This behaviour can be seen as a first step to restoring the special relationships that used to exist between birds and people, and which may take extended time periods both to obliterate and subsequently restore (Waterton, 1871, p. 285), a process that has brought Red Kites to suburban gardens and Ravens to nest on the Anglican Cathedral in urban Liverpool. Eric Hardy (1941), one of the greatest field naturalists of modern times, regarded the Raven as "a rare straggler" in that area. The playful spirit of the Raven was cited by ancient necromancers who catalogued its 65 different vocal inflexions and the beak and head of the birds were believed to have special powers; only these skeletal parts were found in Saxon pits at Pershore, Worcestershire (Whitehead and Vince, 1979). The witch Medea decapitated a bird which she believed was at least 900 years old, but nevertheless the Raven was "ruthlessly driven" from our inland shires (Palmer-Smith, 1968; Lord & Munns, 1970), especially since the advent of breech-loading firearms in the 1840s, a curiosity for a species that eats "the whorled Helix" and "the Bloody-nosed Beetle" (Coward, 1922). In the late 1700s, the Raven was so numerous in Cheshire that only a penny was paid for each corpse, interestingly, by the church (Bell, 1962). In this context it is significant that a Venetian ambassador writing of his visit to England in 1496 commented that "the raven may croak at his pleasure, for no one cares for the omen." Subsequently it lost its privileged scavenger status and the extended process of persecution began (Smith, 1768). A specimen was shot on Bredon Hill during 1968.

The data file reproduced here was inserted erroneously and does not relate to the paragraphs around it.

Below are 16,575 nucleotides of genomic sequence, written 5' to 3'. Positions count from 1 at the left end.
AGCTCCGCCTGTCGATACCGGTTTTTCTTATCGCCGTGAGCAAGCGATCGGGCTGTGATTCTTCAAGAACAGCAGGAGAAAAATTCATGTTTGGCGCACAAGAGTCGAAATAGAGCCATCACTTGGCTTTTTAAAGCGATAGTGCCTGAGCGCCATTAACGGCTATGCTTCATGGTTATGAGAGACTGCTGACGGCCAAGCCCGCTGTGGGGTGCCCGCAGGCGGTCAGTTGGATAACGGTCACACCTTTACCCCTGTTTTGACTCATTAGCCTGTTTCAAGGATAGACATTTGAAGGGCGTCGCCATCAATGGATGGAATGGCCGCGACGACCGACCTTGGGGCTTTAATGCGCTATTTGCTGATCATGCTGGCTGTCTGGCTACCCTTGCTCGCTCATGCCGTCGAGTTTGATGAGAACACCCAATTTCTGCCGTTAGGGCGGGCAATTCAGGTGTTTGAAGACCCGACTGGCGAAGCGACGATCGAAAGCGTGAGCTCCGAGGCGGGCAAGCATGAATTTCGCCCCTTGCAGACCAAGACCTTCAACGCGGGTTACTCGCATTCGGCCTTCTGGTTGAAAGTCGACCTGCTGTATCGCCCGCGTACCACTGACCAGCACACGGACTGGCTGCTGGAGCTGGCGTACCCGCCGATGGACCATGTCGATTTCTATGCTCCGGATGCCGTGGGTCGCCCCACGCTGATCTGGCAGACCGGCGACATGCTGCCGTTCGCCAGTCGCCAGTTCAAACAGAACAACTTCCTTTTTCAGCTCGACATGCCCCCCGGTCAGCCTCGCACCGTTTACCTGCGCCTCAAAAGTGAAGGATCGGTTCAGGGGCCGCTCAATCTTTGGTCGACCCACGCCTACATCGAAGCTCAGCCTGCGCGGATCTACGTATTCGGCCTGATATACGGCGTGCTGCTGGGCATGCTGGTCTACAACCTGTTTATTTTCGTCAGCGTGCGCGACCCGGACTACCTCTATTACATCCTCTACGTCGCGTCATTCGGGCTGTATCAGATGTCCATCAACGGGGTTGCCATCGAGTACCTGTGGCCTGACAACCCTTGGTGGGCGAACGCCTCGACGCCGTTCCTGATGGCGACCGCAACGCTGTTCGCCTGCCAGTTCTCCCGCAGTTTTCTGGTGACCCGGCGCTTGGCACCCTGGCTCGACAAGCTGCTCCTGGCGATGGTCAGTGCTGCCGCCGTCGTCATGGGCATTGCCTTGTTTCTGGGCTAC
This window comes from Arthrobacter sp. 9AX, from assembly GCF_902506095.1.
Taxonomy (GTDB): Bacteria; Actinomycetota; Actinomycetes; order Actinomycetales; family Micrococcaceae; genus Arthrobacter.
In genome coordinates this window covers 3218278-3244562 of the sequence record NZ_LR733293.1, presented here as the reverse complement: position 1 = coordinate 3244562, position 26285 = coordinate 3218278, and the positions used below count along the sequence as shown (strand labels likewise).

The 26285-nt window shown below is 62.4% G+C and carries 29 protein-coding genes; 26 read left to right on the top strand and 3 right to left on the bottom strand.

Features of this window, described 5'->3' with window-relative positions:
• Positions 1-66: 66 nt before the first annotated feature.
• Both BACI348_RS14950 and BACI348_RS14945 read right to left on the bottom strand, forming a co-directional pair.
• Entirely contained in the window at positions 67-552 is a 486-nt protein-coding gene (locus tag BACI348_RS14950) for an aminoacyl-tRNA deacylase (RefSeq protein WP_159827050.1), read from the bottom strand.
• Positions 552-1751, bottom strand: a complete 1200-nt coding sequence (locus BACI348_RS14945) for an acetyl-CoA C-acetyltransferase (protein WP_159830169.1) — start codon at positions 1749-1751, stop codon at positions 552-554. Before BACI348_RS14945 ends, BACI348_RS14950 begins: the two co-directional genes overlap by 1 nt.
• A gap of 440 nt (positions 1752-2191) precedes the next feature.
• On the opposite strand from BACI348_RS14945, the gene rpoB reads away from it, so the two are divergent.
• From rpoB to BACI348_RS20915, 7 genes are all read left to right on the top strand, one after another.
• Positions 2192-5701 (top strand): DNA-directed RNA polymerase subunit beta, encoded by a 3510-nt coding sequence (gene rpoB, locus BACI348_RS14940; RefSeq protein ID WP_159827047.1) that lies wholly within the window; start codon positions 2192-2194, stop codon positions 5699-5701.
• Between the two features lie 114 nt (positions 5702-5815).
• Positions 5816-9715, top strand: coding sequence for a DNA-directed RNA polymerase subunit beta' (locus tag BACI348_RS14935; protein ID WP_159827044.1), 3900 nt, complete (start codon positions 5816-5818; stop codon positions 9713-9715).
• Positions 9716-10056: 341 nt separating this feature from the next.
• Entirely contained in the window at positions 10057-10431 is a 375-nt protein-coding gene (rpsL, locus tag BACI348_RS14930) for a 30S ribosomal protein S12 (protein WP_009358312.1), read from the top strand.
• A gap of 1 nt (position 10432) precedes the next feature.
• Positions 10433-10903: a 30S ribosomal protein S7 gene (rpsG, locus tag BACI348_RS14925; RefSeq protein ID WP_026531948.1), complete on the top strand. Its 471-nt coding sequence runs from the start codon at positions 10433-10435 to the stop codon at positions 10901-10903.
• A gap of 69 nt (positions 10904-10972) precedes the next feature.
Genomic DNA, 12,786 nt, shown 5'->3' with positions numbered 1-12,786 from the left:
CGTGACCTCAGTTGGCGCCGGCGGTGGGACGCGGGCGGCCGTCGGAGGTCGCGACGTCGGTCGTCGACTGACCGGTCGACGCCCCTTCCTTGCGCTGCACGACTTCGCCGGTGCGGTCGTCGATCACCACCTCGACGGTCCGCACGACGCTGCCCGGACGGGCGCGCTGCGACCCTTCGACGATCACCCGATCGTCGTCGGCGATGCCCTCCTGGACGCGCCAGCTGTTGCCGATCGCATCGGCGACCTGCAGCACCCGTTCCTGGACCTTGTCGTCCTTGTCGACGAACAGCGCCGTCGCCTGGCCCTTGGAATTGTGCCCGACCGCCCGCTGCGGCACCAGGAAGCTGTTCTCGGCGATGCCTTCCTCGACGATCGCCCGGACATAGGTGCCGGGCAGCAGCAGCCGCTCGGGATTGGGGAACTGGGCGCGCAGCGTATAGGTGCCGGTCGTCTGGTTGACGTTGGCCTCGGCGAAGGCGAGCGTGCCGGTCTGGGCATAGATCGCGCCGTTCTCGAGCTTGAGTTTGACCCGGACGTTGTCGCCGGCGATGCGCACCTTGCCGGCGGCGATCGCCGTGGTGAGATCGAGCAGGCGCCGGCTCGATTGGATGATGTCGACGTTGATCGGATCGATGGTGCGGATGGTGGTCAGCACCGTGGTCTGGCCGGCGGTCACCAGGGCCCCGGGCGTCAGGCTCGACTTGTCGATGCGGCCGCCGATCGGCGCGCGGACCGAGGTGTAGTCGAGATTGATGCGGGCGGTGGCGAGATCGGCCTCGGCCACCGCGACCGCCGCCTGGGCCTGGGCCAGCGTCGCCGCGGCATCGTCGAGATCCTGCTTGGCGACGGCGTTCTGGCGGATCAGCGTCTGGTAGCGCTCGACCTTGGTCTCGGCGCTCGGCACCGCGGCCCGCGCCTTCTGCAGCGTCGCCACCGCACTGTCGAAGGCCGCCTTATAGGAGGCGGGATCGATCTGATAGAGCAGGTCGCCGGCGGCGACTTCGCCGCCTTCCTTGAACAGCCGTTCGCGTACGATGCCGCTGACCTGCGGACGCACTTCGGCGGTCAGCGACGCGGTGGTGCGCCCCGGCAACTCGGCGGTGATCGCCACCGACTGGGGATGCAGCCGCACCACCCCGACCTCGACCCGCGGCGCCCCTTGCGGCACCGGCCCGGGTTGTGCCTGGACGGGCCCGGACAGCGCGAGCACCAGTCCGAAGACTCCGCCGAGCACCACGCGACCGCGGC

Myth and omen have their place in social history but one can only entrust that continued enlightenment will enable us to understand more about the position of all of these enduring birds in modern society. I cannot recall seeing a Peregrine, Raven or Buzzard killed by another animal, man excepted, although Spencer (1996) refers to a Buzzard being taken by a female Goshawk.


BELL, T.H., 1962. The birds of Cheshire. John Sherratt & Son, Altrincham.
COWARD, T.A., 1922. Bird haunts and nature memories. Frederick Warne & Co Ltd, London.
HARDY, E., 1941. The birds of the Liverpool area. T. Buncle & Co Ltd, Arbroath.
LORD, J. & MUNNS, D.J. (eds), 1970. Atlas of breeding birds of the West Midlands. Collins, London.
PALMER-SMITH, M., 1968. Birds of the Malvern district. Published privately.
RYVES, B.H., 1948. Bird life in Cornwall. Collins, London.
SMITH, R., 1768. The universal directory for destroying rats and other kinds of four-footed and winged vermin.
SNOW, D.W. & PERRINS, C.M., 1998. The birds of the Western Palearctic. Volume 2. Oxford University Press.
SPENCER, G., 1996. A collection of country diaries 1963-1990. Published privately.
WATERTON, C., 1871. Essays on natural history. Frederick Warne & Co., London.
WHITEHEAD, P.F. & VINCE, A.G., 1979. An abandoned Flandrian river channel at Pershore: stratigraphy, pottery and biota. Vale of Evesham Historical Society Research Papers. 7:9-24.